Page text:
by Lindy Davies
Let’s say it’s 1750, and our goal is to rid the world of slavery. There is a group of us, but not so very many. We have truth — and time — on our side, but our wealthy opponents line the corridors of power. What shall we do? We’ll put out pamphlets. We’ll organize vigils outside markets where slaves are sold, or in front of the homes of those made most obscenely rich by the trade. We’ll do our utmost, utilizing state-of-the-art media and motivational techniques. And, for quite a long time — it is 1750, remember — we will fail.
Or will we? Our goal will still be before us, of course. Yet, although we have not yet eliminated slavery — all over the world, in all its forms — what does it mean to say we’ve failed? Maybe more people have read our pamphlets and cited them in the press. Maybe more sermons have been preached and more activists have joined our cause. Maybe more slaves have actually been freed. The world at large has heard of the abolitionists; they know we’re here; they reckon with us. Yet human beings are still bought and sold as chattels — we’ve failed. What are we to do?
One thing we will do, if we have any sense at all, is welcome and honor all those who share our conviction — and we’ll do so to whatever extent, and in whatever way they share our conviction. Perhaps some support abolition because they adhere to some dogma which also instructs them to bind women’s feet and wear blindfolds on weekends. Maybe they believe the slaves are inferior beings who should be shipped back to Africa once they’re freed. Yes, it’s unsavory. But count to ten first. They’re with us on the abolition part.
Yet, no matter how impeccable our strategy or saintly our demeanor, it is 1750, and we’re just not getting much traction on this abolition thing.
When in the course of history we see the conquerors making chattel slaves of the conquered, it is always where population is sparse and land of little value, or where they want to carry off their human spoil. In other cases, the conquerors merely appropriate the lands of the conquered, by which means they just as effectively, and much more conveniently, compel the conquered to work for them. — Henry George, Social Problems, Chp. XV
The truth is, of course, that slavery has never been abolished. Indeed, explicit slavery still exists in some parts of the world today. One could even say it still exists in the United States: if you’ve been given a mandatory life sentence for your third drug-possession offense, and you are paid 25¢ an hour for producing marketable goods, and you have no access to educational resources, some might consider you to be enslaved. Others would disagree — but, as I said, it’s a big tent.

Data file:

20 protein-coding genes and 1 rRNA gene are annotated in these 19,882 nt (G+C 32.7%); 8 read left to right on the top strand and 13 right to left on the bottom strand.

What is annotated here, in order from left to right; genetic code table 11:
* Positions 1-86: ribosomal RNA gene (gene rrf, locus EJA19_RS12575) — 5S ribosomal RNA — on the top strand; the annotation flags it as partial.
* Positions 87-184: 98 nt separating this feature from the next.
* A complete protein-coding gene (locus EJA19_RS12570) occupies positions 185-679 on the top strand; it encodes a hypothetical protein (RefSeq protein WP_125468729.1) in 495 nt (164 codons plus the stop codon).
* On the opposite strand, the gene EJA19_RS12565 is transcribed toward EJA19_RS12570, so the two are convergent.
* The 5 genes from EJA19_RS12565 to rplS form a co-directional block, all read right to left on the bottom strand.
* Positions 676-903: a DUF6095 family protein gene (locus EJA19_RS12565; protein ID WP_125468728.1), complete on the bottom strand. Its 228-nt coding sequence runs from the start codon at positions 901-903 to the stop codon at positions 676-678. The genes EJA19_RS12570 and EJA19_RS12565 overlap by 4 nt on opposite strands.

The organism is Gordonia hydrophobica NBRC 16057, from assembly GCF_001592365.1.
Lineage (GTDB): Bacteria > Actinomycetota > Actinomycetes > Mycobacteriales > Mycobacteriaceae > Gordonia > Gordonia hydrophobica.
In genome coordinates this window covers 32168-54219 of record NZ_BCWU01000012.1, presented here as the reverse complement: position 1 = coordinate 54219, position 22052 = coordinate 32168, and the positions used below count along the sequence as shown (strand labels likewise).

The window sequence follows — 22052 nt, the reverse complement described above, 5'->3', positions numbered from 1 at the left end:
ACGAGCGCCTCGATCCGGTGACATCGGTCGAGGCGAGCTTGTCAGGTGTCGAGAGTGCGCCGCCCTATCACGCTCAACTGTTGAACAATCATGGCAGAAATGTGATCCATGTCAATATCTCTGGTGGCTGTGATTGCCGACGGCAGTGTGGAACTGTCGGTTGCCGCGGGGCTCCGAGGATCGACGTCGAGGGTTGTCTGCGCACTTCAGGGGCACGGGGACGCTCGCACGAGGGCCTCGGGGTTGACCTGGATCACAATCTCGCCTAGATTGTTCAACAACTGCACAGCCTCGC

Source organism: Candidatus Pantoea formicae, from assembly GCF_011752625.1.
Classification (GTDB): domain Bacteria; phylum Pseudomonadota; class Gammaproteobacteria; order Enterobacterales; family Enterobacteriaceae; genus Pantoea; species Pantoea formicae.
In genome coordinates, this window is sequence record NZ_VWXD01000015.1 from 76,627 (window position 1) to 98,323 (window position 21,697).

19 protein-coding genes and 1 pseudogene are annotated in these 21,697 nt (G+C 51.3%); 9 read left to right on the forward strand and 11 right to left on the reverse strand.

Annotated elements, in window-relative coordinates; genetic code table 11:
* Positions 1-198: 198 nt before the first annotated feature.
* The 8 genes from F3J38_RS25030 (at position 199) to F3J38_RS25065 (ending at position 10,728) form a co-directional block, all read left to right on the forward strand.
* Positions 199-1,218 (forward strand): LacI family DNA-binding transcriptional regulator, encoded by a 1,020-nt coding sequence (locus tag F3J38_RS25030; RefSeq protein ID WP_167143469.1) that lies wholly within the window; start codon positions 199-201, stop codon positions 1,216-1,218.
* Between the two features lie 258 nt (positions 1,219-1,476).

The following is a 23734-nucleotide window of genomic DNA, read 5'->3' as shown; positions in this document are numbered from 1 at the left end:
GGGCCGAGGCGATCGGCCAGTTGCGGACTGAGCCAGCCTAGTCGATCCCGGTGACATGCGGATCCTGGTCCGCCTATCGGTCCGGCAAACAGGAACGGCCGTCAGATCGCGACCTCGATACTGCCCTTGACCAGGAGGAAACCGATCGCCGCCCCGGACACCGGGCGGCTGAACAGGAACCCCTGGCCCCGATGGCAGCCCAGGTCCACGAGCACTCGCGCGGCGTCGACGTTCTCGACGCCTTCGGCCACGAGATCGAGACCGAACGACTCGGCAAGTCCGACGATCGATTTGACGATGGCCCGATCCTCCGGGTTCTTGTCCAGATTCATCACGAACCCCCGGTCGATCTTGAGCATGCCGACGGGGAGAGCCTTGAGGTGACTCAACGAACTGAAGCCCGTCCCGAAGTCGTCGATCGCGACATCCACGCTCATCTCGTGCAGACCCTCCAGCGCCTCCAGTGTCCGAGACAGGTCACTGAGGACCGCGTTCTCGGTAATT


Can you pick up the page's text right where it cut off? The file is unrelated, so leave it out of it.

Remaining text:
A movement is a spontaneous, aggregate phenomenon. It is very different from an organization. An organization functions under conscious direction and a specific mission statement — and when its Directors fail to guide an organization competently toward its mission, it can be said to have failed. But a movement cannot fail. It can only either happen or not happen. If it does happen, it is because some critical number of individuals and groups care enough about it to make it happen. If someone were to try to turn a movement into an organization — by, say, gathering up all its resources and devoting them to one coordinated effort — it’s very likely that the movement would be weakened. Not everyone would agree with the omnibus strategy (indeed, a majority would probably disagree with it), and many would feel that their freely-given support and effort had been manhandled toward someone else’s agenda.
I respectfully request that my colleagues stop wasting my time and theirs by talking about how “our movement has failed,” because, among other reasons, that is an absurd statement on its face. We are still fighting the good fight to end slavery, and — looked at in that light — we’ve come a ways. That’s not to enjoin you from pointing out the failings of particular individuals or organizations, if you have nothing better to do. However, a more fruitful tactical conversation would center on what we need to make our own efforts succeed, and how we can effectively cooperate with all who share our goals — even if they only share some of them.